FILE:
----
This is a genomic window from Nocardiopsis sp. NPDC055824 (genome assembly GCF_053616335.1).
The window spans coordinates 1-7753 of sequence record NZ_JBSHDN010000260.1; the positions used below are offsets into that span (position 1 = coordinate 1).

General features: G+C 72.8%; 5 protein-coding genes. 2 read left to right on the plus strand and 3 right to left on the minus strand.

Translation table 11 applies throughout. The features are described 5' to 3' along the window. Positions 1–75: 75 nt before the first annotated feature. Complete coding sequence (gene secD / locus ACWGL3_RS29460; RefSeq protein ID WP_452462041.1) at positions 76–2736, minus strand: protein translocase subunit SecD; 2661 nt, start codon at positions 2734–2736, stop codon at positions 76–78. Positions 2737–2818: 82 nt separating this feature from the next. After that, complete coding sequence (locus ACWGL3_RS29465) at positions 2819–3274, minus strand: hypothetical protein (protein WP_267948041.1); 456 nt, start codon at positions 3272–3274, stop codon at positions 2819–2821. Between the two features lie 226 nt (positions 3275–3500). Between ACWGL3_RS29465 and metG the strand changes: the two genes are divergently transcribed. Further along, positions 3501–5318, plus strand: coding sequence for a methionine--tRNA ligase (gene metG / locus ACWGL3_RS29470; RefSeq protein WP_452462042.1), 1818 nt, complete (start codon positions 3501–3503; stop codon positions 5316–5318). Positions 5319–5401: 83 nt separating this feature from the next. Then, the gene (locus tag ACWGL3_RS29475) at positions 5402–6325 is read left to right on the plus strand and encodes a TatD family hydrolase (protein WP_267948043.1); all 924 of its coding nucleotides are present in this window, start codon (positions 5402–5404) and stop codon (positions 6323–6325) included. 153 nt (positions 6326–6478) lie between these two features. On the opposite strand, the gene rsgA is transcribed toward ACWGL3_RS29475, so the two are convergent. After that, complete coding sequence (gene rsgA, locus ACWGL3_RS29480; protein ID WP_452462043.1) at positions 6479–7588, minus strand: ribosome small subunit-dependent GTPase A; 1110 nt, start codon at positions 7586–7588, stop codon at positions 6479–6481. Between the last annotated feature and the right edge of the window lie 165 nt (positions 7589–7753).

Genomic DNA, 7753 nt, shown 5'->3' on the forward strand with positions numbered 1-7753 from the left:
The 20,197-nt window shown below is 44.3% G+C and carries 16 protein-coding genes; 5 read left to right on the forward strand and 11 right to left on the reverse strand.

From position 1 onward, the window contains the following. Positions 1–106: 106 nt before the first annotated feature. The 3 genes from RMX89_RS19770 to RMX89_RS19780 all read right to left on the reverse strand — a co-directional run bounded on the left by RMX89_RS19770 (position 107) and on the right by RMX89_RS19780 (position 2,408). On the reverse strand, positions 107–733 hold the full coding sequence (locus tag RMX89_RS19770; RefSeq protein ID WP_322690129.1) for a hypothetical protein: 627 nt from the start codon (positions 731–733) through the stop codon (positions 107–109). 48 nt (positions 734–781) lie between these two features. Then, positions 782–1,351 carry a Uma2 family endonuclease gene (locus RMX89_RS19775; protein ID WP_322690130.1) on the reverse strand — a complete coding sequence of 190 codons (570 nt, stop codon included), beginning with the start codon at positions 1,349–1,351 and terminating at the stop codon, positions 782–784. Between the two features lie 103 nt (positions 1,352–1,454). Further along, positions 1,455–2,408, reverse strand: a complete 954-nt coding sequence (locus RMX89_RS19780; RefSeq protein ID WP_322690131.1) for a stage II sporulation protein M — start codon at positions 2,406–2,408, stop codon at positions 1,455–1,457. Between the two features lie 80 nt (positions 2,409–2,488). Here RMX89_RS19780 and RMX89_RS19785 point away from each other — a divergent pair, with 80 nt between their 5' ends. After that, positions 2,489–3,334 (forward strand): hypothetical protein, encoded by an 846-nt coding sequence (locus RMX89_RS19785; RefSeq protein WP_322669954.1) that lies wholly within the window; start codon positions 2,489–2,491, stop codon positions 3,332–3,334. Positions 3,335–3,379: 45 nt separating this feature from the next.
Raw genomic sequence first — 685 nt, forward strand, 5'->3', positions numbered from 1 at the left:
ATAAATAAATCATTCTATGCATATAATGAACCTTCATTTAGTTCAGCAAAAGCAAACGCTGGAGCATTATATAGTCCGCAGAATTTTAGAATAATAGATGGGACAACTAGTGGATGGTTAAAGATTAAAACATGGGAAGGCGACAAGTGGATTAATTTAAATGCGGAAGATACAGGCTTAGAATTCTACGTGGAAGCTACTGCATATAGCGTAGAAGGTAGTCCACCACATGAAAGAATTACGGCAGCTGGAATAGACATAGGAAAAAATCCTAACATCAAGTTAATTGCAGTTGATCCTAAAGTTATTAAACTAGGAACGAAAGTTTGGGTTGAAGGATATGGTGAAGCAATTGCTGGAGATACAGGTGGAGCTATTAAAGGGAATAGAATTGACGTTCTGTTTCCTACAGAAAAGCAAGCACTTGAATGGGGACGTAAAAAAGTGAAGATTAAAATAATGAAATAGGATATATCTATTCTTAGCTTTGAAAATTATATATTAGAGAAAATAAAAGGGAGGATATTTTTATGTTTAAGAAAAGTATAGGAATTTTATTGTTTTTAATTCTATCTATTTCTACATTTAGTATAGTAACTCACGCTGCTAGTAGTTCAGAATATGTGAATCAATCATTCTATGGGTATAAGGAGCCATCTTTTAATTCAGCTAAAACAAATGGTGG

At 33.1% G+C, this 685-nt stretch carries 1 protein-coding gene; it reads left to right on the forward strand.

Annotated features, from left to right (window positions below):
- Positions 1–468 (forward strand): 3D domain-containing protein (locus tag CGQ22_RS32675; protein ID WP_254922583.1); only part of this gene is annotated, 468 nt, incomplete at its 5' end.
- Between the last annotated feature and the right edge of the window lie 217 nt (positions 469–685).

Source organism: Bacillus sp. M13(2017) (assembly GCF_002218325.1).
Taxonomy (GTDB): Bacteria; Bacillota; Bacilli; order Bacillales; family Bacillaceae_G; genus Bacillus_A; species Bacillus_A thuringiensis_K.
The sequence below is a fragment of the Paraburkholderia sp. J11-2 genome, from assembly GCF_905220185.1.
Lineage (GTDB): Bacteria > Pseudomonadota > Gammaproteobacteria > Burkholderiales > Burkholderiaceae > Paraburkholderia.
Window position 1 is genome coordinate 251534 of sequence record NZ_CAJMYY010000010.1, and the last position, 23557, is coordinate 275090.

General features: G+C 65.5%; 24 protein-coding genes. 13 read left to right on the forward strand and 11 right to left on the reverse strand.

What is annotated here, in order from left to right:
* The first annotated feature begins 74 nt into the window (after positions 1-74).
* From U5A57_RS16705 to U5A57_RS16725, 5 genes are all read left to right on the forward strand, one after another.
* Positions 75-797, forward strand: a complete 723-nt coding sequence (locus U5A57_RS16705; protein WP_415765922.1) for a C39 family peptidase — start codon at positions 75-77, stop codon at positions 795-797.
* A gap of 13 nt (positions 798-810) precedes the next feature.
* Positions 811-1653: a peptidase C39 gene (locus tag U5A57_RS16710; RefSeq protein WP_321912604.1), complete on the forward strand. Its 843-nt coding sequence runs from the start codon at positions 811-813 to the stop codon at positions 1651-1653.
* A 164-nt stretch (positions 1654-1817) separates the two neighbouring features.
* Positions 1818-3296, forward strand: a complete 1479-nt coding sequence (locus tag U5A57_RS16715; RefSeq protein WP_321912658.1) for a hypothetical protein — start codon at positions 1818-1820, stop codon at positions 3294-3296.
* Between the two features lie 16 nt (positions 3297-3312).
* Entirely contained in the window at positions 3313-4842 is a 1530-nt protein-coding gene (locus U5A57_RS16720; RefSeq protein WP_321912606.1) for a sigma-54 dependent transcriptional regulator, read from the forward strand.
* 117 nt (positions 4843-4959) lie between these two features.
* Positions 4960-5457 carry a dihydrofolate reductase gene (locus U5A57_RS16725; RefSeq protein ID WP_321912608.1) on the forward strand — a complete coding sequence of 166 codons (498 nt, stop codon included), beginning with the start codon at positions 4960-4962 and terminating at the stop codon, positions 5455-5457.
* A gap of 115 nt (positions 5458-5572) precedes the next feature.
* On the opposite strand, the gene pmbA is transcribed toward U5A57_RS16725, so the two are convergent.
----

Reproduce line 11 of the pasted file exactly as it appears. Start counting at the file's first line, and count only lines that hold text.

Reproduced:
Annotated features, from left to right (window positions below):